Future astronauts might end up living in a moon base created largely from lunar dust and regolith, if a giant 3-D printing device can work on the lunar surface.
The print-on-demand technology, known as D-Shape, could save on launch and transportation costs for manned missions to the moon. But the concept must first prove itself in exploratory tests funded by the European Space Agency (ESA)
"We will make very basic printing trials in a vacuum environment to verify if this is possible," said Enrico Dini, chairman of Monolite UK Ltd and creator of D-Shape.
Dini's D-Shape has created full-size sandstone buildings on Earth by using a 3-D printing process similar to how inkjet printers work. It adds a special inorganic binder to sand so that it can build a structure from the bottom up, one layer at a time.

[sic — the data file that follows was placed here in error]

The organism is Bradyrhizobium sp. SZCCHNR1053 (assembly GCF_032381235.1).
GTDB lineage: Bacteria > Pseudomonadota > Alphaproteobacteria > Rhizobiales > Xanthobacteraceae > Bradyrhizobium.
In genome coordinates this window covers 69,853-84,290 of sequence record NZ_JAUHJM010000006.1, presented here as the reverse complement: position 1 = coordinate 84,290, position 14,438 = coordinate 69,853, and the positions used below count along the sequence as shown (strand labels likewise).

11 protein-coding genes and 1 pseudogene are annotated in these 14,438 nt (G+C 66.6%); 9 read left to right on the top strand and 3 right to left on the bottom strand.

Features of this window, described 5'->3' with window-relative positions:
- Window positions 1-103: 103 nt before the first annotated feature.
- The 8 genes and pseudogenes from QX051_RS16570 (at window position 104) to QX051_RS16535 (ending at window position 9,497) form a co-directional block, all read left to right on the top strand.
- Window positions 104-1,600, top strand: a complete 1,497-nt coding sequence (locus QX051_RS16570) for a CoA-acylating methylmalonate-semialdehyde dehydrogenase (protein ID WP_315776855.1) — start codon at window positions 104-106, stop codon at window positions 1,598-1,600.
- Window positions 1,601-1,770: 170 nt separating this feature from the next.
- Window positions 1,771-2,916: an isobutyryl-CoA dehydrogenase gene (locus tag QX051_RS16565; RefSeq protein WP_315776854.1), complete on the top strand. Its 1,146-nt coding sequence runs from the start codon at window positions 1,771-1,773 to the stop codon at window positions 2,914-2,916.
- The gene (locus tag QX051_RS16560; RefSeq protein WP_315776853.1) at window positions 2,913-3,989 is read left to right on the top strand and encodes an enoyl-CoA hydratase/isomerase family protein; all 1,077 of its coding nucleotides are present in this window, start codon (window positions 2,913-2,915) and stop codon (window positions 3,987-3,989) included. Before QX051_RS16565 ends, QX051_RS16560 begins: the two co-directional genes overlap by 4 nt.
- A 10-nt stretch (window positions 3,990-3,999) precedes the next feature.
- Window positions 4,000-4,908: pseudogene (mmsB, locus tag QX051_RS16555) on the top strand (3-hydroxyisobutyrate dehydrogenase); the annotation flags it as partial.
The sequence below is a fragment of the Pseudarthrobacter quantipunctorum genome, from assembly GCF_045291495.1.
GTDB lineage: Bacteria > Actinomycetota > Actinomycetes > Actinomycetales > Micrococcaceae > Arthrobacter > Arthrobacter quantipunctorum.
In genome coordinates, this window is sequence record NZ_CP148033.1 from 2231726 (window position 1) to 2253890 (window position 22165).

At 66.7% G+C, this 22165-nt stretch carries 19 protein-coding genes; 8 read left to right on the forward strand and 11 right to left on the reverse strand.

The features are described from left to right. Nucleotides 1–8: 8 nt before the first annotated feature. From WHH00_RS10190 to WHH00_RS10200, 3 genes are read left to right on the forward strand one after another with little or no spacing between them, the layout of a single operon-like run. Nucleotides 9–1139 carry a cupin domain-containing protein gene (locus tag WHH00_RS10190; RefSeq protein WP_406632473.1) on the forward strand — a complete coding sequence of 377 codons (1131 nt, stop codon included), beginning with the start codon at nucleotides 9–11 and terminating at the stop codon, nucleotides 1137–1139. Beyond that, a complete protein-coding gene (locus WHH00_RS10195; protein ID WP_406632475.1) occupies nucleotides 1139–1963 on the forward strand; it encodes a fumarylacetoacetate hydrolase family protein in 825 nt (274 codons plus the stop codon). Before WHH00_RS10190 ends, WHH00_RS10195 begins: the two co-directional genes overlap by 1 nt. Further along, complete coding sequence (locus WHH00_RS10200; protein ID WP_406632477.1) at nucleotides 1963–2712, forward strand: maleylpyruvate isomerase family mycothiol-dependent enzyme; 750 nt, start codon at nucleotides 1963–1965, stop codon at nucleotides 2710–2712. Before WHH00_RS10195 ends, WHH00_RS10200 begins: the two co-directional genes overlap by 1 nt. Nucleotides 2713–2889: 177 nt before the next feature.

The device raises its printer head by just 5 to 10 millimeters for each layer, moving from side to side on horizontal beams as well as up and down on four metal frame columns. Finished structures end made out of a marble-like material that's superior to certain types of cement. The buildings do not require iron reinforcing.
Such a concept might help future lunar colonists live off the land, as well as provide thick-walled structures that protect against solar storms or micrometeorites.
I have no idea if this concept will succeed or fail on the Moon, but I'm glad someone is at least trying to do something like this. And, even if D-Shape doesn't pan out for lunar living, the things learned from the experiments may just make building structures easier, more practical, or at least more interesting here on Earth.